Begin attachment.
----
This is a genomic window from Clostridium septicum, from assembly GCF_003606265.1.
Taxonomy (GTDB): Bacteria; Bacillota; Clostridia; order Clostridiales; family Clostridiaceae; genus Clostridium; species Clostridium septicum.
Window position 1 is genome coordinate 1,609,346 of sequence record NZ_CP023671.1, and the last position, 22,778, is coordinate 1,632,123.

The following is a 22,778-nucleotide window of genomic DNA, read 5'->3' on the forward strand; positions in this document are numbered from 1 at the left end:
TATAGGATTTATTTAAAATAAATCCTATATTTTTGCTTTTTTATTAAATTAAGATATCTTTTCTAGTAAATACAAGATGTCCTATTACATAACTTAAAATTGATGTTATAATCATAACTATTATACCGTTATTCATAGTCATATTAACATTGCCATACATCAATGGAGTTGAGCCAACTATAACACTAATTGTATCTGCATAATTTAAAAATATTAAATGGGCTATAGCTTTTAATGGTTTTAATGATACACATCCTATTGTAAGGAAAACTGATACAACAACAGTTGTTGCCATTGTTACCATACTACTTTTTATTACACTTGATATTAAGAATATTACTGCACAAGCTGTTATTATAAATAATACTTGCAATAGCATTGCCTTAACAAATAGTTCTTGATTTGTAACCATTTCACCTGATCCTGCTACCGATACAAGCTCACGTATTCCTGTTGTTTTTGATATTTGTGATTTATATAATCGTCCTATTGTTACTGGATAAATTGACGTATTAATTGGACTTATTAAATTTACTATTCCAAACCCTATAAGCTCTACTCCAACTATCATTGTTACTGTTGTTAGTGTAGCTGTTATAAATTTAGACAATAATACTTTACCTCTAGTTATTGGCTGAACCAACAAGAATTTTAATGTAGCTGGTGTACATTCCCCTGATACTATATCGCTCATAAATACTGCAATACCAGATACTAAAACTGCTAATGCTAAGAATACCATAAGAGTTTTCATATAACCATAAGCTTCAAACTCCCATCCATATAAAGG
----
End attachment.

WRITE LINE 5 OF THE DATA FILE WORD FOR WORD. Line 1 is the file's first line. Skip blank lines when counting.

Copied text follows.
TATAGGATTTATTTAAAATAAATCCTATATTTTTGCTTTTTTATTAAATTAAGATATCTTTTCTAGTAAATACAAGATGTCCTATTACATAACTTAAAATTGATGTTATAATCATAACTATTATACCGTTATTCATAGTCATATTAACATTGCCATACATCAATGGAGTTGAGCCAACTATAACACTAATTGTATCTGCATAATTTAAAAATATTAAATGGGCTATAGCTTTTAATGGTTTTAATGATACACATCCTATTGTAAGGAAAACTGATACAACAACAGTTGTTGCCATTGTTACCATACTACTTTTTATTACACTTGATATTAAGAATATTACTGCACAAGCTGTTATTATAAATAATACTTGCAATAGCATTGCCTTAACAAATAGTTCTTGATTTGTAACCATTTCACCTGATCCTGCTACCGATACAAGCTCACGTATTCCTGTTGTTTTTGATATTTGTGATTTATATAATCGTCCTATTGTTACTGGATAAATTGACGTATTAATTGGACTTATTAAATTTACTATTCCAAACCCTATAAGCTCTACTCCAACTATCATTGTTACTGTTGTTAGTGTAGCTGTTATAAATTTAGACAATAATACTTTACCTCTAGTTATTGGCTGAACCAACAAGAATTTTAATGTAGCTGGTGTACATTCCCCTGATACTATATCGCTCATAAATACTGCAATACCAGATACTAAAACTGCTAATGCTAAGAATACCATAAGAGTTTTCATATAACCATAAGCTTCAAACTCCCATCCATATAAAGG